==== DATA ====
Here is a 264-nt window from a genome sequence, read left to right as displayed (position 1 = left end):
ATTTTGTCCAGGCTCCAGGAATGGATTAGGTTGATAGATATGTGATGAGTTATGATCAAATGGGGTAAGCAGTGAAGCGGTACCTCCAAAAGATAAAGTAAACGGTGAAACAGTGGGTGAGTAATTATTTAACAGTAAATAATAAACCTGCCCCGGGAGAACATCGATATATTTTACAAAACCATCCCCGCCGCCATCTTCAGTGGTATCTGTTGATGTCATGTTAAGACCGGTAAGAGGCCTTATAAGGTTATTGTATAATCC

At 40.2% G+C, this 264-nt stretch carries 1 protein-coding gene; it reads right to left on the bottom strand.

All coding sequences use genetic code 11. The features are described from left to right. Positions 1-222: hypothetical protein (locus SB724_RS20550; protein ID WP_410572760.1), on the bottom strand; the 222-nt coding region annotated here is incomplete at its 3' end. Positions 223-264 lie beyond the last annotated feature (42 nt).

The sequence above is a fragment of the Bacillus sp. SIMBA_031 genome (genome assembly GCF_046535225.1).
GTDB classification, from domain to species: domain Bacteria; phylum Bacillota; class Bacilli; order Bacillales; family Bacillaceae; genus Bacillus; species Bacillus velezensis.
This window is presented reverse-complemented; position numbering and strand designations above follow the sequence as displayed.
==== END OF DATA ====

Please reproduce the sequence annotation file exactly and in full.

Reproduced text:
Here is a 264-nt window from a genome sequence, read left to right as displayed (position 1 = left end):
ATTTTGTCCAGGCTCCAGGAATGGATTAGGTTGATAGATATGTGATGAGTTATGATCAAATGGGGTAAGCAGTGAAGCGGTACCTCCAAAAGATAAAGTAAACGGTGAAACAGTGGGTGAGTAATTATTTAACAGTAAATAATAAACCTGCCCCGGGAGAACATCGATATATTTTACAAAACCATCCCCGCCGCCATCTTCAGTGGTATCTGTTGATGTCATGTTAAGACCGGTAAGAGGCCTTATAAGGTTATTGTATAATCC

At 40.2% G+C, this 264-nt stretch carries 1 protein-coding gene; it reads right to left on the bottom strand.

All coding sequences use genetic code 11. The features are described from left to right. Positions 1-222: hypothetical protein (locus SB724_RS20550; protein ID WP_410572760.1), on the bottom strand; the 222-nt coding region annotated here is incomplete at its 3' end. Positions 223-264 lie beyond the last annotated feature (42 nt).

The sequence above is a fragment of the Bacillus sp. SIMBA_031 genome (genome assembly GCF_046535225.1).
GTDB classification, from domain to species: domain Bacteria; phylum Bacillota; class Bacilli; order Bacillales; family Bacillaceae; genus Bacillus; species Bacillus velezensis.
This window is presented reverse-complemented; position numbering and strand designations above follow the sequence as displayed.